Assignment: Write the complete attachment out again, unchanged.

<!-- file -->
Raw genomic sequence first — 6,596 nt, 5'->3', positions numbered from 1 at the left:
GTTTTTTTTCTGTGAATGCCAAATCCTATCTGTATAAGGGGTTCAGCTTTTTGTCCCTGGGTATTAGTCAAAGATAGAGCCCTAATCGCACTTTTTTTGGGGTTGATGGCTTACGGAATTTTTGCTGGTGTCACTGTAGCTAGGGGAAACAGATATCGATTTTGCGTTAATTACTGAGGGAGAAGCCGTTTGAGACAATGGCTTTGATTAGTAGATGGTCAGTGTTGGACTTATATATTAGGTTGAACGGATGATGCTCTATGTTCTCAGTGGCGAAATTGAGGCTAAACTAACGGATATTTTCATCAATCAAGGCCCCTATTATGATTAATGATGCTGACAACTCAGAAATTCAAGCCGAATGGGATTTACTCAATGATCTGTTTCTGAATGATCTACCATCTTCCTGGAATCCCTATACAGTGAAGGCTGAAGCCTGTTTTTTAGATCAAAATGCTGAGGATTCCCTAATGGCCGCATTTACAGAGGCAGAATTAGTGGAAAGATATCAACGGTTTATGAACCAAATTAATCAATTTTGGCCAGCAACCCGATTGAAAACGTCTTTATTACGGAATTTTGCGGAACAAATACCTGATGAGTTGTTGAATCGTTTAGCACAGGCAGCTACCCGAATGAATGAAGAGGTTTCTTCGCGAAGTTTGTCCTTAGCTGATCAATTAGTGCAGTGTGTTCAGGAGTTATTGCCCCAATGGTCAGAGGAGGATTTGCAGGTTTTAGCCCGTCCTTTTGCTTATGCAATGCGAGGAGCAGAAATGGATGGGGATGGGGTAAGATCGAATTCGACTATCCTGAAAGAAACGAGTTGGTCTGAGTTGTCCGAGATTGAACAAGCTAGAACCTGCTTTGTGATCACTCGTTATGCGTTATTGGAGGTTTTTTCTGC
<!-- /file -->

Raw genomic sequence first — 6,596 nt, 5'->3', positions numbered from 1 at the left:
GTTTTTTTTCTGTGAATGCCAAATCCTATCTGTATAAGGGGTTCAGCTTTTTGTCCCTGGGTATTAGTCAAAGATAGAGCCCTAATCGCACTTTTTTTGGGGTTGATGGCTTACGGAATTTTTGCTGGTGTCACTGTAGCTAGGGGAAACAGATATCGATTTTGCGTTAATTACTGAGGGAGAAGCCGTTTGAGACAATGGCTTTGATTAGTAGATGGTCAGTGTTGGACTTATATATTAGGTTGAACGGATGATGCTCTATGTTCTCAGTGGCGAAATTGAGGCTAAACTAACGGATATTTTCATCAATCAAGGCCCCTATTATGATTAATGATGCTGACAACTCAGAAATTCAAGCCGAATGGGATTTACTCAATGATCTGTTTCTGAATGATCTACCATCTTCCTGGAATCCCTATACAGTGAAGGCTGAAGCCTGTTTTTTAGATCAAAATGCTGAGGATTCCCTAATGGCCGCATTTACAGAGGCAGAATTAGTGGAAAGATATCAACGGTTTATGAACCAAATTAATCAATTTTGGCCAGCAACCCGATTGAAAACGTCTTTATTACGGAATTTTGCGGAACAAATACCTGATGAGTTGTTGAATCGTTTAGCACAGGCAGCTACCCGAATGAATGAAGAGGTTTCTTCGCGAAGTTTGTCCTTAGCTGATCAATTAGTGCAGTGTGTTCAGGAGTTATTGCCCCAATGGTCAGAGGAGGATTTGCAGGTTTTAGCCCGTCCTTTTGCTTATGCAATGCGAGGAGCAGAAATGGATGGGGATGGGGTAAGATCGAATTCGACTATCCTGAAAGAAACGAGTTGGTCTGAGTTGTCCGAGATTGAACAAGCTAGAACCTGCTTTGTGATCACTCGTTATGCGTTATTGGAGGTTTTTTCTGC